Sorry, I don't know the book but I read it to mean "Wouldn't it be great if we were forced to use the superior paper all the time!!" from this definition of "condemn" [the freedictionary.com]
    4. To force (someone) to experience, endure, or do something: "Those who cannot remember the past are condemned to repeat it" (George Santayana).
     

    ewie

    Senior Member
    English English
    Were they really threatened with a prison sentence?

    Sorry, I don't know the book but I read it to mean "Wouldn't it be great if we were forced to use the superior paper all the time!!" from this definition of "condemn" [the freedictionary.com]
    4. To force (someone) to experience, endure, or do something: "Those who cannot remember the past are condemned to repeat it" (George Santayana).
    :thumbsup:
     

    kentix

    Senior Member
    English - U.S.
    It's just a friendly argument between brothers and is John's way of denying any involvement with the literary scene.

    Jasper has told him that as a paper-maker he is responsible for the fact that so many writers exist. Jasper is saying because of mass-produced paper, more people can afford to try their hand at writing.

    John's brother responds by saying, in effect, "He's trapped you, John. He's proven you are part of the literary business, whether you want to be or not." John's brother is needling him.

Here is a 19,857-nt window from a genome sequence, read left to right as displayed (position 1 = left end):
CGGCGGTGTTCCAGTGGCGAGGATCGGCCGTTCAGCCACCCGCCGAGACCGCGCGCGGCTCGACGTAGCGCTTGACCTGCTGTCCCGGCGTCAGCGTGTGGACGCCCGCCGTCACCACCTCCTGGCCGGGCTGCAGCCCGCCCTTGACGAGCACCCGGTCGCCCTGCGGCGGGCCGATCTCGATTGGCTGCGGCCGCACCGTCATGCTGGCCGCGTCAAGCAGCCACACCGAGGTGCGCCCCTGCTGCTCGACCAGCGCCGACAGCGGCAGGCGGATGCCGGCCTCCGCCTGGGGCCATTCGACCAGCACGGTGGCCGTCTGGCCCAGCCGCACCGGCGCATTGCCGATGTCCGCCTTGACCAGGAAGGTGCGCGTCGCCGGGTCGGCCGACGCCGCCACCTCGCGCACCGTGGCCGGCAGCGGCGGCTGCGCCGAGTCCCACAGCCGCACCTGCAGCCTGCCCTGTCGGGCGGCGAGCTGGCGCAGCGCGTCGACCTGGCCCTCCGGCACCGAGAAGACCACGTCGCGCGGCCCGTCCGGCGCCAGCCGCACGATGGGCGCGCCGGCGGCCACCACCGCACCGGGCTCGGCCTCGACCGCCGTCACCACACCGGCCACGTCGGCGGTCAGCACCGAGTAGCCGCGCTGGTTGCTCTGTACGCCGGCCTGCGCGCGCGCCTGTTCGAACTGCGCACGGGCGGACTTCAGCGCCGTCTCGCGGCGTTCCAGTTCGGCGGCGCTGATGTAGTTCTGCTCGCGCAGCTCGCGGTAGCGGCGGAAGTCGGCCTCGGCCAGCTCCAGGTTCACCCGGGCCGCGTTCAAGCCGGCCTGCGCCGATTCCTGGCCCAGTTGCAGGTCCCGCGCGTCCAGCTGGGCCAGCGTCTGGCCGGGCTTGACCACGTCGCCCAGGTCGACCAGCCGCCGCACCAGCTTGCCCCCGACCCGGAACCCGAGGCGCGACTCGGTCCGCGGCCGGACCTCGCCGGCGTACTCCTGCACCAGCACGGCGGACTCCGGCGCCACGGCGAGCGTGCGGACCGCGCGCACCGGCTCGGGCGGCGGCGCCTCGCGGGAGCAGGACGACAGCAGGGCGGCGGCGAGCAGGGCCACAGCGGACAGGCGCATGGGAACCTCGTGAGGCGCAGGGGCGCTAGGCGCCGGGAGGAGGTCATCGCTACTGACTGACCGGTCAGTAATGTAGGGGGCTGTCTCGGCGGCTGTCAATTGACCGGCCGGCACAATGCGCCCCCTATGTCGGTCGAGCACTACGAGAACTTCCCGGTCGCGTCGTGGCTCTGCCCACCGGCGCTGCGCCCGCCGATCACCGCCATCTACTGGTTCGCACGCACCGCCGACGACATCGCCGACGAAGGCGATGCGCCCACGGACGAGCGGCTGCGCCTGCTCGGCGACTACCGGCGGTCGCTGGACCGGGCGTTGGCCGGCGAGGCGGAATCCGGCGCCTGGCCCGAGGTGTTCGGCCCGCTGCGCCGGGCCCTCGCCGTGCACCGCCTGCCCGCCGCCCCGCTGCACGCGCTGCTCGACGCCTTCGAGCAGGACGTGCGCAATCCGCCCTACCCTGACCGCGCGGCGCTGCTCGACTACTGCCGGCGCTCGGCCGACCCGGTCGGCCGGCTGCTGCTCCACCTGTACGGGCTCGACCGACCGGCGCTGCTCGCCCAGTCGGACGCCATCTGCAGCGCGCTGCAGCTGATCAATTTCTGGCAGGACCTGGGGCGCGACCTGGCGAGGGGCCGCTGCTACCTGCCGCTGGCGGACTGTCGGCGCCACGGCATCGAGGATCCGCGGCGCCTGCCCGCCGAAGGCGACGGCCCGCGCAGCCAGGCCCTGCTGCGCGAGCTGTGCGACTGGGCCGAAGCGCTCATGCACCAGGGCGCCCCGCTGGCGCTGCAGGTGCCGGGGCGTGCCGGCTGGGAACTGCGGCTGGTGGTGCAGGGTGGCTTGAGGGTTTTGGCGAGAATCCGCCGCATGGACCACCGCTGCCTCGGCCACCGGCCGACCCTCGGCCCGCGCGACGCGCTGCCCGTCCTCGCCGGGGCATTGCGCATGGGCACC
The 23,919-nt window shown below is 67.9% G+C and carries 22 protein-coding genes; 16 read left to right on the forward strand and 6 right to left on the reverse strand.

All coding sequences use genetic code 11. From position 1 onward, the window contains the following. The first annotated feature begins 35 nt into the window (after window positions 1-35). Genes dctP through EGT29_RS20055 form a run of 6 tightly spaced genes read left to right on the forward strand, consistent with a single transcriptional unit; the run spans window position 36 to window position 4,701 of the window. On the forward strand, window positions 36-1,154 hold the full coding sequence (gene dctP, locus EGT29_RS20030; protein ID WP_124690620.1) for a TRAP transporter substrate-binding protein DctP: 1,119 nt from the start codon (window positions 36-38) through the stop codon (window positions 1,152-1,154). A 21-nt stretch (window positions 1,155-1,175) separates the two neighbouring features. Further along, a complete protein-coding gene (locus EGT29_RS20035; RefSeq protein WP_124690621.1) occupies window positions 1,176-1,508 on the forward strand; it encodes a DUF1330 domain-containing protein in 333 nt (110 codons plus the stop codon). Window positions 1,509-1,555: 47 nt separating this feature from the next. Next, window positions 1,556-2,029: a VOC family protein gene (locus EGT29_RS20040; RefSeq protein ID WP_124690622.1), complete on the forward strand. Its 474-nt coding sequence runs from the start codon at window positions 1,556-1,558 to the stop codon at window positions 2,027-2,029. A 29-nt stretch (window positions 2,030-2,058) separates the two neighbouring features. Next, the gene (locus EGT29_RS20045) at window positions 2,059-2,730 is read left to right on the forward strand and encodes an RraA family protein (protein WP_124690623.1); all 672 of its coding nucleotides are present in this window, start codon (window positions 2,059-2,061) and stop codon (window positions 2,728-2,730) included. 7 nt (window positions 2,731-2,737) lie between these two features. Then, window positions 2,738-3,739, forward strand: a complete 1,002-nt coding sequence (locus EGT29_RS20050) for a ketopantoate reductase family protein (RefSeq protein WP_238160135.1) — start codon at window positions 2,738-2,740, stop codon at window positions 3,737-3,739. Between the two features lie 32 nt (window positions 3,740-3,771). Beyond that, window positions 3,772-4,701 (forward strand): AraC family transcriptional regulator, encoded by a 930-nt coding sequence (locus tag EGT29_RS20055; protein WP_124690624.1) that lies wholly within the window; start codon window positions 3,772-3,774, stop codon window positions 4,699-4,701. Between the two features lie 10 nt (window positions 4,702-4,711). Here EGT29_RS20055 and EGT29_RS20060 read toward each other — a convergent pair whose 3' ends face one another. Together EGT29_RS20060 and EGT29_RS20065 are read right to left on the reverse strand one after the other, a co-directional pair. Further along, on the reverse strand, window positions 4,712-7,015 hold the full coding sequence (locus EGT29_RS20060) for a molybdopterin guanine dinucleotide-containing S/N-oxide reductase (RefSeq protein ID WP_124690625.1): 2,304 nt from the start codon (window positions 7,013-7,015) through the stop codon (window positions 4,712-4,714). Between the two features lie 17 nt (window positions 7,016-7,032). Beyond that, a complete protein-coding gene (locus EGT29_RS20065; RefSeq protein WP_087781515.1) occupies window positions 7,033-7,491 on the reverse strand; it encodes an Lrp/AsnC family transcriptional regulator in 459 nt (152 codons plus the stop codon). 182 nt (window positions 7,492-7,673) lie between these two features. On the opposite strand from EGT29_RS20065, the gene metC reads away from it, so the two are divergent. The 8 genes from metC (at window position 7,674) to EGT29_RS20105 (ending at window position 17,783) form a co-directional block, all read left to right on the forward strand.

John responds by saying that the kind of paper he makes is completely unsuitable for writing. If Jasper and his brother were forced to use that kind of paper for their literary work they would find it very unpleasant. So it's his wish that they be forced (condemned) to write on paper like that. Then they would realize he (John) really does have no connection to the literary world.

    The wish is not a real wish. It's a hypothetical wish to make a point during their "argument". Basically, it's two brothers "fighting" in the way that brothers do. They are battling each other with words and not fists.

    ‘I wish that you were both condemned to write on such paper.‘ = "You would hate writing on that kind of paper."
     
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    Tea Addict

    Senior Member
    Republic of Korea Korean
    Dear Franco-filly, ewie, and kentix,

    Thank you so much for the detailed explanation!
    Then the two brothers were just fighting against each other, and the verb "to condemn" does not mean literally, but rather, it is a way of John to say that he had no part in making Jasper pursue his literary career.
    Now I see the flow here!
    I truly appreciate your help. :)
     

    Franco-filly

    Senior Member
    English - Southern England
    ‘I wish that you were both condemned to write on such paper.‘ = "You would hate writing on that kind of paper."
    Yes, I see that "such paper" means the inferior paper that he made (not a superior quality as I stated in post #4). I wish you had been/were obliged to write on that awful paper [then you'd know how difficult it is!]"